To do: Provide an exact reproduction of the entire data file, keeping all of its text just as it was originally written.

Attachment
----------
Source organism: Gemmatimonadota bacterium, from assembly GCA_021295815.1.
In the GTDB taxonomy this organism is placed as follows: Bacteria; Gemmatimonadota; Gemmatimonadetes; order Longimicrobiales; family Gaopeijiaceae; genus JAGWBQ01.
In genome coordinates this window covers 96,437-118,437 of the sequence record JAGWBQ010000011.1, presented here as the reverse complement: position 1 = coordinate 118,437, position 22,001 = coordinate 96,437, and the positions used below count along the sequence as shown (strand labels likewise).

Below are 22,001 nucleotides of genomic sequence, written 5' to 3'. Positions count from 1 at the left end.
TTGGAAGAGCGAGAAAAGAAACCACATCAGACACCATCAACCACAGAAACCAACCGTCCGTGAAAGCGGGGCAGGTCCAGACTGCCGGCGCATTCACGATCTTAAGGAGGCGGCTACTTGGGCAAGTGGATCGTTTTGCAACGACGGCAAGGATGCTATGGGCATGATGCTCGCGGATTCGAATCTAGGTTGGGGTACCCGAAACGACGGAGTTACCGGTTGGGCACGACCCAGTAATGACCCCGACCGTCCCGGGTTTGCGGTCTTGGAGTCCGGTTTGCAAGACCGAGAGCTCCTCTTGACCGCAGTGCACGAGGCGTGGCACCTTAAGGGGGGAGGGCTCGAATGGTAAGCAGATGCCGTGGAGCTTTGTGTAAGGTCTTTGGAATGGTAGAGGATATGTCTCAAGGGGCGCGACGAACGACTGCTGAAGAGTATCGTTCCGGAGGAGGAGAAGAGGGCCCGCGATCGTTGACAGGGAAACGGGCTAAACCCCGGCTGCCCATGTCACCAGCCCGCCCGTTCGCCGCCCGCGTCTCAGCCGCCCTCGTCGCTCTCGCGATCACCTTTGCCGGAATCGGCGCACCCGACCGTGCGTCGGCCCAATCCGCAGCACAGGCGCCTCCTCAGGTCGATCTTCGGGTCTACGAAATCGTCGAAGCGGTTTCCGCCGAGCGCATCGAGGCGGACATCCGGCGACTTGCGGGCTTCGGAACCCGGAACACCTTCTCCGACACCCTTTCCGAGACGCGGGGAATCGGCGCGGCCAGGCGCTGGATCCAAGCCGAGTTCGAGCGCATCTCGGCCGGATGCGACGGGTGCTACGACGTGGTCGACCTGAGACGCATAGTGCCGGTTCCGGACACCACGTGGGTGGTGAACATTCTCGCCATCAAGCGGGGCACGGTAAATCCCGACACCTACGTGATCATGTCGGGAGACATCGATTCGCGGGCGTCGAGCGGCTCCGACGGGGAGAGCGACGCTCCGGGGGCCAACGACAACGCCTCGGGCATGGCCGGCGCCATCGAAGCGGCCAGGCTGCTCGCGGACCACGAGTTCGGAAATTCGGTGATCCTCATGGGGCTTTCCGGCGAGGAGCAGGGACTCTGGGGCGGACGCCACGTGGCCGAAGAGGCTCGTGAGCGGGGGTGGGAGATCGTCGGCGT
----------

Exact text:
Source organism: Gemmatimonadota bacterium, from assembly GCA_021295815.1.
In the GTDB taxonomy this organism is placed as follows: Bacteria; Gemmatimonadota; Gemmatimonadetes; order Longimicrobiales; family Gaopeijiaceae; genus JAGWBQ01.
In genome coordinates this window covers 96,437-118,437 of the sequence record JAGWBQ010000011.1, presented here as the reverse complement: position 1 = coordinate 118,437, position 22,001 = coordinate 96,437, and the positions used below count along the sequence as shown (strand labels likewise).

Below are 22,001 nucleotides of genomic sequence, written 5' to 3'. Positions count from 1 at the left end.
TTGGAAGAGCGAGAAAAGAAACCACATCAGACACCATCAACCACAGAAACCAACCGTCCGTGAAAGCGGGGCAGGTCCAGACTGCCGGCGCATTCACGATCTTAAGGAGGCGGCTACTTGGGCAAGTGGATCGTTTTGCAACGACGGCAAGGATGCTATGGGCATGATGCTCGCGGATTCGAATCTAGGTTGGGGTACCCGAAACGACGGAGTTACCGGTTGGGCACGACCCAGTAATGACCCCGACCGTCCCGGGTTTGCGGTCTTGGAGTCCGGTTTGCAAGACCGAGAGCTCCTCTTGACCGCAGTGCACGAGGCGTGGCACCTTAAGGGGGGAGGGCTCGAATGGTAAGCAGATGCCGTGGAGCTTTGTGTAAGGTCTTTGGAATGGTAGAGGATATGTCTCAAGGGGCGCGACGAACGACTGCTGAAGAGTATCGTTCCGGAGGAGGAGAAGAGGGCCCGCGATCGTTGACAGGGAAACGGGCTAAACCCCGGCTGCCCATGTCACCAGCCCGCCCGTTCGCCGCCCGCGTCTCAGCCGCCCTCGTCGCTCTCGCGATCACCTTTGCCGGAATCGGCGCACCCGACCGTGCGTCGGCCCAATCCGCAGCACAGGCGCCTCCTCAGGTCGATCTTCGGGTCTACGAAATCGTCGAAGCGGTTTCCGCCGAGCGCATCGAGGCGGACATCCGGCGACTTGCGGGCTTCGGAACCCGGAACACCTTCTCCGACACCCTTTCCGAGACGCGGGGAATCGGCGCGGCCAGGCGCTGGATCCAAGCCGAGTTCGAGCGCATCTCGGCCGGATGCGACGGGTGCTACGACGTGGTCGACCTGAGACGCATAGTGCCGGTTCCGGACACCACGTGGGTGGTGAACATTCTCGCCATCAAGCGGGGCACGGTAAATCCCGACACCTACGTGATCATGTCGGGAGACATCGATTCGCGGGCGTCGAGCGGCTCCGACGGGGAGAGCGACGCTCCGGGGGCCAACGACAACGCCTCGGGCATGGCCGGCGCCATCGAAGCGGCCAGGCTGCTCGCGGACCACGAGTTCGGAAATTCGGTGATCCTCATGGGGCTTTCCGGCGAGGAGCAGGGACTCTGGGGCGGACGCCACGTGGCCGAAGAGGCTCGTGAGCGGGGGTGGGAGATCGTCGGCGT